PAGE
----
Johel Brothers restructuring under creditor-protection plan

Lake Cowichan-based Johel Brothers has been excavating and developing the valley for 32 years. - Peter W. Rusland/file
Lake Cowichan-based Johel Brothers has been excavating and developing the valley for 32 years.
— image credit: Peter W. Rusland/file

Johel Brothers Contracting Ltd., a valley excavating-and-development pillar, has filed for creditor protection, owner Dave Johel confirmed Thursday.

“We filed under the Companies’ Creditors Arrangement Act,” he told the News Leader Pictorial, dismissing reports his Lake Cowichan-based firm was bankrupt.

“It’s business as usual. We’re out bidding and going for it,” he said, admitting his company is struggling with tough economic times. “We definitely need some tuning up.”

Mechanics of the CCAA action — through accounting firm PricewaterhouseCoopers, and law firm Borden Ladner Gervais — proactively let Johel Brothers legally reorganize to a firm financial position.

“It puts a stay on everyone so they can’t hound you while you restructure and regroup,” Johel said.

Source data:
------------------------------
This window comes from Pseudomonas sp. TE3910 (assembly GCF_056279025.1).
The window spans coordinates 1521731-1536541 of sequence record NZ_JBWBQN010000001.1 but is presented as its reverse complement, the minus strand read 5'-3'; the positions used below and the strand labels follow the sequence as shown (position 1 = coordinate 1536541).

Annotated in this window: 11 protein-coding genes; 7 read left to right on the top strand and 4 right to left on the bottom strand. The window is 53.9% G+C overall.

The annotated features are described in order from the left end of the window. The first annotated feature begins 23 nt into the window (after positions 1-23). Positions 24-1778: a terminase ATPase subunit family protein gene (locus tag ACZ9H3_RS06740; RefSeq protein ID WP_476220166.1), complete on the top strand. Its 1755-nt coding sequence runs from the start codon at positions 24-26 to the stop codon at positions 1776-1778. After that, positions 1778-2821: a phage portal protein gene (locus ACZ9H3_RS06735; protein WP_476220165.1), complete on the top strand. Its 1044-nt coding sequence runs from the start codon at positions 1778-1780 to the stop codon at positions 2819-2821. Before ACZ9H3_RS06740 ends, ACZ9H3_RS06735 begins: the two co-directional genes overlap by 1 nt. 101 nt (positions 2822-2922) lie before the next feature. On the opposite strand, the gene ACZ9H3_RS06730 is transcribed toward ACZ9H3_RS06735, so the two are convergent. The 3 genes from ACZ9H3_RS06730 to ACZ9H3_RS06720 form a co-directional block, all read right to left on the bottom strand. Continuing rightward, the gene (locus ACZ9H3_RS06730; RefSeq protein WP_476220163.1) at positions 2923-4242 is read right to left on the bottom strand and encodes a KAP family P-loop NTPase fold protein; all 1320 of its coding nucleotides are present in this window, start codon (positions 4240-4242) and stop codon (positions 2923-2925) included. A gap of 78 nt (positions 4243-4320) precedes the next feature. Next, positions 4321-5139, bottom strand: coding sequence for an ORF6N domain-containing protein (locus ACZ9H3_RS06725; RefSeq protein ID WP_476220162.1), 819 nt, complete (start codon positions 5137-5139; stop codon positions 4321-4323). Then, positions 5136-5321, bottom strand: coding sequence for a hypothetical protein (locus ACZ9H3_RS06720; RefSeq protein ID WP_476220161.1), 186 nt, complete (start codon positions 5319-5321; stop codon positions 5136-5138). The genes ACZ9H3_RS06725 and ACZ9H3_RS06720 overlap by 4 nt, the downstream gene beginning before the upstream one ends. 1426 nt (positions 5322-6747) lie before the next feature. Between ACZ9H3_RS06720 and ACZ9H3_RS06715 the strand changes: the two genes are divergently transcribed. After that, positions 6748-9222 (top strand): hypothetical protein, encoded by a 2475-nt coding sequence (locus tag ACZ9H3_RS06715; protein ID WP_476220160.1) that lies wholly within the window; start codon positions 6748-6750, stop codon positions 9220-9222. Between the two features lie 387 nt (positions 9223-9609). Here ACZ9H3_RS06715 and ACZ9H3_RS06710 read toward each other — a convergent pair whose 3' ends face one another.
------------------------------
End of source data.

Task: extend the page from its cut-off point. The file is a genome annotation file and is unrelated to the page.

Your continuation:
PricewaterhouseCoopers’ website describes the CCAA process as allowing a company to restructure its financial affairs through a formal plan of arrangement.

“The CCAA presents an opportunity for the company to avoid bankruptcy, and allows the creditors to receive some form of payment for amounts owing to them by the company.”

“It’s exactly what (Crofton mill owner) Catalyst went through,” Johel noted of the timber giant’s restructuring, successfully concluded last year, “and it’s basically the same people doing it for us.”

“These guys know all the ins and outs.”

Johel didn’t expect any immediate layoffs among his 75-some staffers.

But he foresaw dire fiscal straights several months ago, crunched his firm’s numbers, then called the restructuring pros who’ve already made suggestions.

“I’m working on some of their recommendations now.”

That advice includes dumping some of Johel Brothers’ idle or surplus trucks and other rigs during an upcoming auction.

The goal is getting Johel’s 32-year-old company out of the hole, and to a “size where it works,” he explained.

He saw the financial fix as necessary medicine for the long-term health of his diversified firm.

“It’s the times we’re in, and you have to restructure; the economy’s not going to change overnight.”

Still, Johel saw light at tunnel’s end.

“When we finish up, it should be be a great little machine we have here, but it needs a tune up.”

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